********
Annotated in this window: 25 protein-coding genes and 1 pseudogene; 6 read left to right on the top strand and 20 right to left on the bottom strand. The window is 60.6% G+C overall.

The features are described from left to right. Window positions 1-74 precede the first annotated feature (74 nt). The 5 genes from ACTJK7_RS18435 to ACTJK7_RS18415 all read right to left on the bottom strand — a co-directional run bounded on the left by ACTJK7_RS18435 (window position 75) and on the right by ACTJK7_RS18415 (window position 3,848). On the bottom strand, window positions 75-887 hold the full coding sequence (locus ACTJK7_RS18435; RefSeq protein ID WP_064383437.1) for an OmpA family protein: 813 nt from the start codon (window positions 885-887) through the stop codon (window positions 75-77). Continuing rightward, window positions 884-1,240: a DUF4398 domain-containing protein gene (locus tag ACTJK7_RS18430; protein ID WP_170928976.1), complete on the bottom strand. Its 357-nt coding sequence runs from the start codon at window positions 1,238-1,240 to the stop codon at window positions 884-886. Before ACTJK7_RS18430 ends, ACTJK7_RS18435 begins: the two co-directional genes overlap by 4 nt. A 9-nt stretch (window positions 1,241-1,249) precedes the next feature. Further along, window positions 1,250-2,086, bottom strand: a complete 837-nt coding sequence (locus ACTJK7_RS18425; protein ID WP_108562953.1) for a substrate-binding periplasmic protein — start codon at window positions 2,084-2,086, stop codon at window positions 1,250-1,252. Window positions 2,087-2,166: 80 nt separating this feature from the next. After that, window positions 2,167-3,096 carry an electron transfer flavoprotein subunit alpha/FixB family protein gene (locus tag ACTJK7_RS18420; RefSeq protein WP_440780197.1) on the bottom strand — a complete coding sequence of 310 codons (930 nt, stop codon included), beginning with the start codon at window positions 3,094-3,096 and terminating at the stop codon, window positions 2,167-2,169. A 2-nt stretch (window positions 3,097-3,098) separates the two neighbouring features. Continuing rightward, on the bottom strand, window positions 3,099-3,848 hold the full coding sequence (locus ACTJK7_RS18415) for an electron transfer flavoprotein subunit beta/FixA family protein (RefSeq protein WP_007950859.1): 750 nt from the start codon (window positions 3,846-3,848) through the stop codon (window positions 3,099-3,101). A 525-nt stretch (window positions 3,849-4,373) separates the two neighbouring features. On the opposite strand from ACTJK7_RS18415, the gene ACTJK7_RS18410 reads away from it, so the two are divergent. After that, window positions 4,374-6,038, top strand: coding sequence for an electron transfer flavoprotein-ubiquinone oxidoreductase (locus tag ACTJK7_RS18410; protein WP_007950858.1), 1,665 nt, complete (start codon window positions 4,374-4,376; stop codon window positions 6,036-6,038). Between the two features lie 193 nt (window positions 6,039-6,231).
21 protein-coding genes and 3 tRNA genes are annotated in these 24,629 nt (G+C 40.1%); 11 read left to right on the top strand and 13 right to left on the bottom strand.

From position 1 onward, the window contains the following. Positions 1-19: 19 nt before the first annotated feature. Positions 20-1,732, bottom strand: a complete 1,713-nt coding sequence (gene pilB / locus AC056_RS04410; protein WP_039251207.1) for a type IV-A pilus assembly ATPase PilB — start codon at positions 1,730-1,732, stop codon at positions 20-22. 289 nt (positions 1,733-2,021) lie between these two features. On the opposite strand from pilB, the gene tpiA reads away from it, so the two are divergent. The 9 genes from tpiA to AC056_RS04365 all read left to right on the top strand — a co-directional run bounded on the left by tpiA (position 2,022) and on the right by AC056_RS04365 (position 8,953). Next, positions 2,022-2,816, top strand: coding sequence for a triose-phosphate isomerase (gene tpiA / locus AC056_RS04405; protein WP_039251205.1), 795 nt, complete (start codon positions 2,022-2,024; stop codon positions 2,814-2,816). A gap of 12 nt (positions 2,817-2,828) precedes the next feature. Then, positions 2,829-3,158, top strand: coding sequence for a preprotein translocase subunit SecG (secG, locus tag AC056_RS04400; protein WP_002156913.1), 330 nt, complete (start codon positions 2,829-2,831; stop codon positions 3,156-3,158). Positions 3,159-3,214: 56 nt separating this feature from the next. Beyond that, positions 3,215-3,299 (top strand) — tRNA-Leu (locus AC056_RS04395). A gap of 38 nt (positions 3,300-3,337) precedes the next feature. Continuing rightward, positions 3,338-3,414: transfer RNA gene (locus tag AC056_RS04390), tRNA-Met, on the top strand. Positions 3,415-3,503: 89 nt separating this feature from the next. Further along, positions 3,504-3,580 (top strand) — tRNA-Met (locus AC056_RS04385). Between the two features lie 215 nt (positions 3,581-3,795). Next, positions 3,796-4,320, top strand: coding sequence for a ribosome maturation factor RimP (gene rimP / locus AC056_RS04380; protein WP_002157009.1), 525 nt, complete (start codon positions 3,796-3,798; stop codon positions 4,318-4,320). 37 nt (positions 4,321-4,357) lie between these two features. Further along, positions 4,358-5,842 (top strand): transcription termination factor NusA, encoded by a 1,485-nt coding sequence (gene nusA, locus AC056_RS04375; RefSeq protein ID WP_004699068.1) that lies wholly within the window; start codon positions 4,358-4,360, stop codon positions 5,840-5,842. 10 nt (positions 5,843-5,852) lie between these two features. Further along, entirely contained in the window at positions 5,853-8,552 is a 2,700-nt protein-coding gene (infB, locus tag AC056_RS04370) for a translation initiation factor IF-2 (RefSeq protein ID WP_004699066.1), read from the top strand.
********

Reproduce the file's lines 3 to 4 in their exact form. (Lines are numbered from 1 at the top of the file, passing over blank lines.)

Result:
21 protein-coding genes and 3 tRNA genes are annotated in these 24,629 nt (G+C 40.1%); 11 read left to right on the top strand and 13 right to left on the bottom strand.

From position 1 onward, the window contains the following. Positions 1-19: 19 nt before the first annotated feature. Positions 20-1,732, bottom strand: a complete 1,713-nt coding sequence (gene pilB / locus AC056_RS04410; protein WP_039251207.1) for a type IV-A pilus assembly ATPase PilB — start codon at positions 1,730-1,732, stop codon at positions 20-22. 289 nt (positions 1,733-2,021) lie between these two features. On the opposite strand from pilB, the gene tpiA reads away from it, so the two are divergent. The 9 genes from tpiA to AC056_RS04365 all read left to right on the top strand — a co-directional run bounded on the left by tpiA (position 2,022) and on the right by AC056_RS04365 (position 8,953). Next, positions 2,022-2,816, top strand: coding sequence for a triose-phosphate isomerase (gene tpiA / locus AC056_RS04405; protein WP_039251205.1), 795 nt, complete (start codon positions 2,022-2,024; stop codon positions 2,814-2,816). A gap of 12 nt (positions 2,817-2,828) precedes the next feature. Then, positions 2,829-3,158, top strand: coding sequence for a preprotein translocase subunit SecG (secG, locus tag AC056_RS04400; protein WP_002156913.1), 330 nt, complete (start codon positions 2,829-2,831; stop codon positions 3,156-3,158). Positions 3,159-3,214: 56 nt separating this feature from the next. Beyond that, positions 3,215-3,299 (top strand) — tRNA-Leu (locus AC056_RS04395). A gap of 38 nt (positions 3,300-3,337) precedes the next feature. Continuing rightward, positions 3,338-3,414: transfer RNA gene (locus tag AC056_RS04390), tRNA-Met, on the top strand. Positions 3,415-3,503: 89 nt separating this feature from the next. Further along, positions 3,504-3,580 (top strand) — tRNA-Met (locus AC056_RS04385). Between the two features lie 215 nt (positions 3,581-3,795). Next, positions 3,796-4,320, top strand: coding sequence for a ribosome maturation factor RimP (gene rimP / locus AC056_RS04380; protein WP_002157009.1), 525 nt, complete (start codon positions 3,796-3,798; stop codon positions 4,318-4,320). 37 nt (positions 4,321-4,357) lie between these two features. Further along, positions 4,358-5,842 (top strand): transcription termination factor NusA, encoded by a 1,485-nt coding sequence (gene nusA, locus AC056_RS04375; RefSeq protein ID WP_004699068.1) that lies wholly within the window; start codon positions 4,358-4,360, stop codon positions 5,840-5,842. 10 nt (positions 5,843-5,852) lie between these two features. Further along, entirely contained in the window at positions 5,853-8,552 is a 2,700-nt protein-coding gene (infB, locus tag AC056_RS04370) for a translation initiation factor IF-2 (RefSeq protein ID WP_004699066.1), read from the top strand.